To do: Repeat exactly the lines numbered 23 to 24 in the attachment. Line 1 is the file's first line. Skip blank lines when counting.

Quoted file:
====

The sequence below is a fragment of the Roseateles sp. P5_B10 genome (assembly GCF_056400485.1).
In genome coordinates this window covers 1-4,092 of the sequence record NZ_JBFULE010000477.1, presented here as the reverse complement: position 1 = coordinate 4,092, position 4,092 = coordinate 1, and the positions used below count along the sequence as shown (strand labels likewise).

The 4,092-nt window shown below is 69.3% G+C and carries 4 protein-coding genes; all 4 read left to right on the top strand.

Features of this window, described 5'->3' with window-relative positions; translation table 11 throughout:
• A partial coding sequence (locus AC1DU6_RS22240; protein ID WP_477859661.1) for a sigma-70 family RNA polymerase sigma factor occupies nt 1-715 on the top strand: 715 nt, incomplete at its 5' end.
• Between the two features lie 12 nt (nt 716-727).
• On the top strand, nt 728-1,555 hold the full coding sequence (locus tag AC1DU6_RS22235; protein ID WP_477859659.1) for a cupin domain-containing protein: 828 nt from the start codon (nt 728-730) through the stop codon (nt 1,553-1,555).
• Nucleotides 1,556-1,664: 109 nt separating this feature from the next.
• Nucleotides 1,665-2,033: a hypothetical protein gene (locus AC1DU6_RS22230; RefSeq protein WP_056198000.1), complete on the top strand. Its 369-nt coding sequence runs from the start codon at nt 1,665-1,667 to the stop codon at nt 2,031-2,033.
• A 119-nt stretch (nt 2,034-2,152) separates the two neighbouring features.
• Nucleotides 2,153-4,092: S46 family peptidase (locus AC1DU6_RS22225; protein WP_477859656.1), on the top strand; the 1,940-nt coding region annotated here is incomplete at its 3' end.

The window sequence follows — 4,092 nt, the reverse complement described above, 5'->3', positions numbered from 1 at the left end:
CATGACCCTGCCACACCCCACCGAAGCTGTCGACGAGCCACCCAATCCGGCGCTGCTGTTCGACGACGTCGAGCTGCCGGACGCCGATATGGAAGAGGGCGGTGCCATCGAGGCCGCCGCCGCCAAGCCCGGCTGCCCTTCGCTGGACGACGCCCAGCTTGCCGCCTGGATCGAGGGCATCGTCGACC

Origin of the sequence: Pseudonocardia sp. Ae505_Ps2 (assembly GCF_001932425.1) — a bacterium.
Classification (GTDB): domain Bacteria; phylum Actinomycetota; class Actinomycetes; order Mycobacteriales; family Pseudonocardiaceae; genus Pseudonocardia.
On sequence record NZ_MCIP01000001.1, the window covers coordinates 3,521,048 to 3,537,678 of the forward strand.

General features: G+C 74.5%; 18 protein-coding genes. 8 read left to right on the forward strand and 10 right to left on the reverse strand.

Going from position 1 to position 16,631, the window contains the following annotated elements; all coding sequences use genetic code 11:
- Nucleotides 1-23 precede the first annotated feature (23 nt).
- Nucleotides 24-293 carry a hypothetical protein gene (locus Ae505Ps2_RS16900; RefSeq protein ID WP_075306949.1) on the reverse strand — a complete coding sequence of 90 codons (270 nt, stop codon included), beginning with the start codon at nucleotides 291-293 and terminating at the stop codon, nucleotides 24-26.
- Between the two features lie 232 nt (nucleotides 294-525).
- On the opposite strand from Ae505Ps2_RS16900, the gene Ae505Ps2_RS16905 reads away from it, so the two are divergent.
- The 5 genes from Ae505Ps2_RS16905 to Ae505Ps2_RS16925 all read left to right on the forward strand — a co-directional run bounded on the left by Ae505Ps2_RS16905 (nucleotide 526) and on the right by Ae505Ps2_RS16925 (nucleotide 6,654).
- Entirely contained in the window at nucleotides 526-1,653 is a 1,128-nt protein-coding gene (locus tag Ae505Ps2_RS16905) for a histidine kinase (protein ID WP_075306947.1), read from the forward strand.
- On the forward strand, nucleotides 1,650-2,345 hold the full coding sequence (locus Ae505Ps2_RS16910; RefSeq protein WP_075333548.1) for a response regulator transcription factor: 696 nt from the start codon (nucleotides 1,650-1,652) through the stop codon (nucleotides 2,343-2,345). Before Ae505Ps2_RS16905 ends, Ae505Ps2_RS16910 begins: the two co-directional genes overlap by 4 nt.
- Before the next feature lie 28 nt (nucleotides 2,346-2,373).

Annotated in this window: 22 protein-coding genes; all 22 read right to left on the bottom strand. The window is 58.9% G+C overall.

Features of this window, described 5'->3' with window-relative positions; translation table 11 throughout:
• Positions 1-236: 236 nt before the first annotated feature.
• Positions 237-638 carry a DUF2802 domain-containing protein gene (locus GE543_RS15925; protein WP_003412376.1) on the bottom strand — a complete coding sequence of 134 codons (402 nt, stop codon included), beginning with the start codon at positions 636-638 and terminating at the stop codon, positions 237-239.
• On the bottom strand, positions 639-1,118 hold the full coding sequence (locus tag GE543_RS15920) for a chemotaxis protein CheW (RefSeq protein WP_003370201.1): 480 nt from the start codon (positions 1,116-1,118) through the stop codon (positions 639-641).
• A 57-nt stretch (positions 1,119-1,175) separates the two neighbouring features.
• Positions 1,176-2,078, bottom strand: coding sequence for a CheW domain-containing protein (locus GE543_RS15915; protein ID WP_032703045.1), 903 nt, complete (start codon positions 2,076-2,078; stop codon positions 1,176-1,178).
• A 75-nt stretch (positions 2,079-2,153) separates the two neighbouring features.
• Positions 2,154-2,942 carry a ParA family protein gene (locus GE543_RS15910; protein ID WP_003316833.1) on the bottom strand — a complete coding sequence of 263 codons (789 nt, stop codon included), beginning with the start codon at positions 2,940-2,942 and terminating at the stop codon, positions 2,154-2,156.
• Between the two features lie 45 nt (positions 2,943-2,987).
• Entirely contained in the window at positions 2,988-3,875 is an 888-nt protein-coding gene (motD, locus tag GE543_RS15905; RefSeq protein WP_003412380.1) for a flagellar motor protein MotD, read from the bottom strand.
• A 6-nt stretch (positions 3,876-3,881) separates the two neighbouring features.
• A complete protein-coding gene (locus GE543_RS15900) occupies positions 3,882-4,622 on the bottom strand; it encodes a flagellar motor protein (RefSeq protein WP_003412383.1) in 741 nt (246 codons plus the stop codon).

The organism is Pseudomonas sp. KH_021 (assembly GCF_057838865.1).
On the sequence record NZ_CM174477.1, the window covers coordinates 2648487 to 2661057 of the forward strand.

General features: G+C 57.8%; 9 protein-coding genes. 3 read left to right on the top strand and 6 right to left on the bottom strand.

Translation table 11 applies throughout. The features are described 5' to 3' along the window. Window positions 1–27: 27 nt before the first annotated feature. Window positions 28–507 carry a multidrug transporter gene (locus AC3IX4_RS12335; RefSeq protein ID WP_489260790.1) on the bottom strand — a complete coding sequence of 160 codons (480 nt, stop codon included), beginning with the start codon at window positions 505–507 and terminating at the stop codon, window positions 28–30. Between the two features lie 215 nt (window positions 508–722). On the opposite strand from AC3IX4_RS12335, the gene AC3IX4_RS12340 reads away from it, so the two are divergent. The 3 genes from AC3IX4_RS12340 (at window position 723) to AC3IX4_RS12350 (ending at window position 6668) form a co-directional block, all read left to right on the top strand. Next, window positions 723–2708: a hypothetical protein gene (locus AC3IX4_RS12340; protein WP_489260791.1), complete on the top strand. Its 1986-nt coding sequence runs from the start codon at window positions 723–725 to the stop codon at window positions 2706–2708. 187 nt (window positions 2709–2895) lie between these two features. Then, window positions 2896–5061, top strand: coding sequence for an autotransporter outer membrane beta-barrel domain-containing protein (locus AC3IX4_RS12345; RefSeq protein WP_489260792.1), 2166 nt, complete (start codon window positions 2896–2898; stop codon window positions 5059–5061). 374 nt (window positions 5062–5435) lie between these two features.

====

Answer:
- The 5 genes from Ae505Ps2_RS16905 to Ae505Ps2_RS16925 all read left to right on the forward strand — a co-directional run bounded on the left by Ae505Ps2_RS16905 (nucleotide 526) and on the right by Ae505Ps2_RS16925 (nucleotide 6,654).
- Entirely contained in the window at nucleotides 526-1,653 is a 1,128-nt protein-coding gene (locus tag Ae505Ps2_RS16905) for a histidine kinase (protein ID WP_075306947.1), read from the forward strand.